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You know, this is one of the things that has always stuck out to me about running styles being intrinsic, the preferred position in the herd and all. Front running sprinters can often turn back and run midpack and win Pressing and even midpack sprinters will many times go wire to wire and win. Is it the horse or the humans determining running style? I know there are are headstrong horses that will try to lead at all costs, but outside of those, I tend to think it is human. Same with deep closers. Maybe it isn't a style at all. Maybe they are just too slow to keep up early?
We know all the connections handicap the races. I think when any one of them think they simply have the best horse in the race they will just green light the horse knowing they can outrun them. That definitely changes the running style! It freaks me out sometimes but I see this happen on turf too when I am betting whom I think is the strongest closer. Goes straight to the lead. And it works at probably a 70% clip. They get a lead and sit there til they turn for home and just run off.
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Old 02-20-2017, 01:33 PM   #20
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Originally Posted by cj View Post
You know, this is one of the things that has always stuck out to me about running styles being intrinsic, the preferred position in the herd and all. Front running sprinters can often turn back and run midpack and win Pressing and even midpack sprinters will many times go wire to wire and win. Is it the horse or the humans determining running style? I know there are are headstrong horses that will try to lead at all costs, but outside of those, I tend to think it is human. Same with deep closers. Maybe it isn't a style at all. Maybe they are just too slow to keep up early?
So true. "Style" and "strategy" are imprecise terms when applied to thoroughbred performance. A discussion defining them could be voluminous.
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Old 02-20-2017, 01:42 PM   #21
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Originally Posted by cj View Post
You know, this is one of the things that has always stuck out to me about running styles being intrinsic, the preferred position in the herd and all. Front running sprinters can often turn back and run midpack and win Pressing and even midpack sprinters will many times go wire to wire and win. Is it the horse or the humans determining running style? I know there are are headstrong horses that will try to lead at all costs, but outside of those, I tend to think it is human. Same with deep closers. Maybe it isn't a style at all. Maybe they are just too slow to keep up early?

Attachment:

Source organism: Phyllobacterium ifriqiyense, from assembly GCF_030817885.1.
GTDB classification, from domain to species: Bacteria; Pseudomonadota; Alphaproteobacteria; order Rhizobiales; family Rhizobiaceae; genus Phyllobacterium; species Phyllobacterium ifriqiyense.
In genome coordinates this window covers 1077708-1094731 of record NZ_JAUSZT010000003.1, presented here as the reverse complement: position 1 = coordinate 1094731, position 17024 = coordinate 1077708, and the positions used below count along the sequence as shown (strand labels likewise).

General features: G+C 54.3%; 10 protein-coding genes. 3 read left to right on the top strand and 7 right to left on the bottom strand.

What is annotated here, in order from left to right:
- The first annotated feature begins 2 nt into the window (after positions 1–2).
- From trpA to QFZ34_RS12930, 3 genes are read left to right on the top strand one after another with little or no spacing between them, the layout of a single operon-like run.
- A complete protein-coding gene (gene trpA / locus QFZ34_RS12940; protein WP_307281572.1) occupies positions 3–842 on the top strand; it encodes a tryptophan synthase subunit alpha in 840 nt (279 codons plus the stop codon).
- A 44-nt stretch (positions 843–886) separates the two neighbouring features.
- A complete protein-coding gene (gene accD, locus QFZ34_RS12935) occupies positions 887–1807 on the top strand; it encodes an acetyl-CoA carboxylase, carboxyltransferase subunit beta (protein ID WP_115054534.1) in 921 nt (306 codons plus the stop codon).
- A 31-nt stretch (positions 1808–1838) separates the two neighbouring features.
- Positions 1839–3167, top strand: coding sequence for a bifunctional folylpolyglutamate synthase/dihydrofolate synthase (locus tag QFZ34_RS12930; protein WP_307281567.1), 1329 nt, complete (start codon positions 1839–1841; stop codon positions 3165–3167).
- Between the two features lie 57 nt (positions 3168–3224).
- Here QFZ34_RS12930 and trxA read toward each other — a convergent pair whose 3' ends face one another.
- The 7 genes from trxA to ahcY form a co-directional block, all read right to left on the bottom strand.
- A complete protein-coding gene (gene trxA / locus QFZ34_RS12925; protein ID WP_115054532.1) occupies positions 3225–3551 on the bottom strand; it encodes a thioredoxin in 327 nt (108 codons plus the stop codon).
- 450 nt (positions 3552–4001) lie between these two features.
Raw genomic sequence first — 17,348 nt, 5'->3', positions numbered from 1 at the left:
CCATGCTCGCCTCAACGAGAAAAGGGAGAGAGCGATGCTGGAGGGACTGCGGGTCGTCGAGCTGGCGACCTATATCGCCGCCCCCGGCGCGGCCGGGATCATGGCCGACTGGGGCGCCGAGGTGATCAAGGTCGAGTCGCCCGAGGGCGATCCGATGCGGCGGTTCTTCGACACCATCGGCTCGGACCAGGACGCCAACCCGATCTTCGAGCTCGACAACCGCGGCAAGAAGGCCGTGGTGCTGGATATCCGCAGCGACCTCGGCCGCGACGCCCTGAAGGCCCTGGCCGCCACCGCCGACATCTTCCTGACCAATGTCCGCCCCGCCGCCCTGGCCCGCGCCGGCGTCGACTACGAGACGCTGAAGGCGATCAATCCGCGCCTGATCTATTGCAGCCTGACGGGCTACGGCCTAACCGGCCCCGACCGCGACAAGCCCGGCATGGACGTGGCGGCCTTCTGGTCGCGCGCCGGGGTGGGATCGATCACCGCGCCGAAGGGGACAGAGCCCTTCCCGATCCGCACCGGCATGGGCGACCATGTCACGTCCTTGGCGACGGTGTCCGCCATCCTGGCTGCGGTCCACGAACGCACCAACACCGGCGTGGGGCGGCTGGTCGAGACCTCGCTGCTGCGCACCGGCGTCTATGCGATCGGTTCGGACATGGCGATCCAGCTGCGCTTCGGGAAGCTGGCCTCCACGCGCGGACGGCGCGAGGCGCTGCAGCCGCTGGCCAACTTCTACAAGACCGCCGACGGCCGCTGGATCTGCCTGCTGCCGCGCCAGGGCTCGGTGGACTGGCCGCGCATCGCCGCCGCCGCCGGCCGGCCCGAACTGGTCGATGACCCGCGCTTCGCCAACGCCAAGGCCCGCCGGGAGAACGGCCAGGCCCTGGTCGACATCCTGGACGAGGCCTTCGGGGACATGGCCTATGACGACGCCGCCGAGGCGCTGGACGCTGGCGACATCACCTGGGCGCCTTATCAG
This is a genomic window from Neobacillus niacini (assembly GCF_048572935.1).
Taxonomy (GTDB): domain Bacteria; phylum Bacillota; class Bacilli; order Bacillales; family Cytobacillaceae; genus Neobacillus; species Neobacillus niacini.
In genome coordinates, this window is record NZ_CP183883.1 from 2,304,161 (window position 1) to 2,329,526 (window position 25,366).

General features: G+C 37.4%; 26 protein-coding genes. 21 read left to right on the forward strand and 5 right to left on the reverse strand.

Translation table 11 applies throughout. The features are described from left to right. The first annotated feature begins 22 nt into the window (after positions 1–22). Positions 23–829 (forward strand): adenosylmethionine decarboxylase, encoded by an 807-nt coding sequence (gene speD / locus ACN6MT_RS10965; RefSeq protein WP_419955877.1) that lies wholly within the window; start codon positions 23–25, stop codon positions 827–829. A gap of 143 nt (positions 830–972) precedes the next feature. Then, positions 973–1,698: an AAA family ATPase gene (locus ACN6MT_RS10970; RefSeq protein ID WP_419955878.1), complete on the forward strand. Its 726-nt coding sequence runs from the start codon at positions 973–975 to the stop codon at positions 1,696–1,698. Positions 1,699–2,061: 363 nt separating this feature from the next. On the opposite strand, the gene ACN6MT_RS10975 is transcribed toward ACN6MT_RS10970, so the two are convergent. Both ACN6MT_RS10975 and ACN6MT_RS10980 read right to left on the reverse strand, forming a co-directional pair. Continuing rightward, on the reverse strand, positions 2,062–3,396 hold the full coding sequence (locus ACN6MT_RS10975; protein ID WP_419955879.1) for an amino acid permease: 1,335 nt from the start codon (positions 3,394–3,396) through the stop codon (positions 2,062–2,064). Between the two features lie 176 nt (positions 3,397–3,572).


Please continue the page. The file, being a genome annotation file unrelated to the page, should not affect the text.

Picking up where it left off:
I think it's a little of everything.

Some horses are clearly faster than others. I'm not talking about running styles here. I'm talking about the ability to run fast over a short distance. There are closers that are really fast.

Some horses are trained to relax or go early because that's the trainer's style or because the trainer believes that's the best way to get more out of that horse.

Some of it is a conscious decision by the connections (or just the rider) to get more or less aggressive on a particular day.

Some horses are better or worse out of the gate and take a different amount of time to get into gear, but once they might be very fast.

Some horses seem more or less aggressive when it comes to horses getting ahead of them or trying to pass others.

There's a lot of things that are tough to figure out until after the fact.

I don't think it pays to say "this horse needs the lead or this horse can't do this or that". That kind of stuff comes into play sometimes between evenly matched or similar horses. But IMO, if you drop a horse down far enough, he'll win doing whatever you want.
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Old 02-20-2017, 01:50 PM   #22
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IMO..."running position" means nothing unless it's related to the lengths behind the leader. The horse that's running 2nd but is 10 lengths behind the leader can't be called a "presser/stalker"...nor can a horse that's running 7th while within 3 lengths of the lead be called a "closer".
I agree. It often requires some kind of subjective analysis.

If you are trying to put into a formula, it pays to look at multiple races. That way some of the oddball things and extreme paces that come up sort of get averaged out of the overall picture of the horse's style.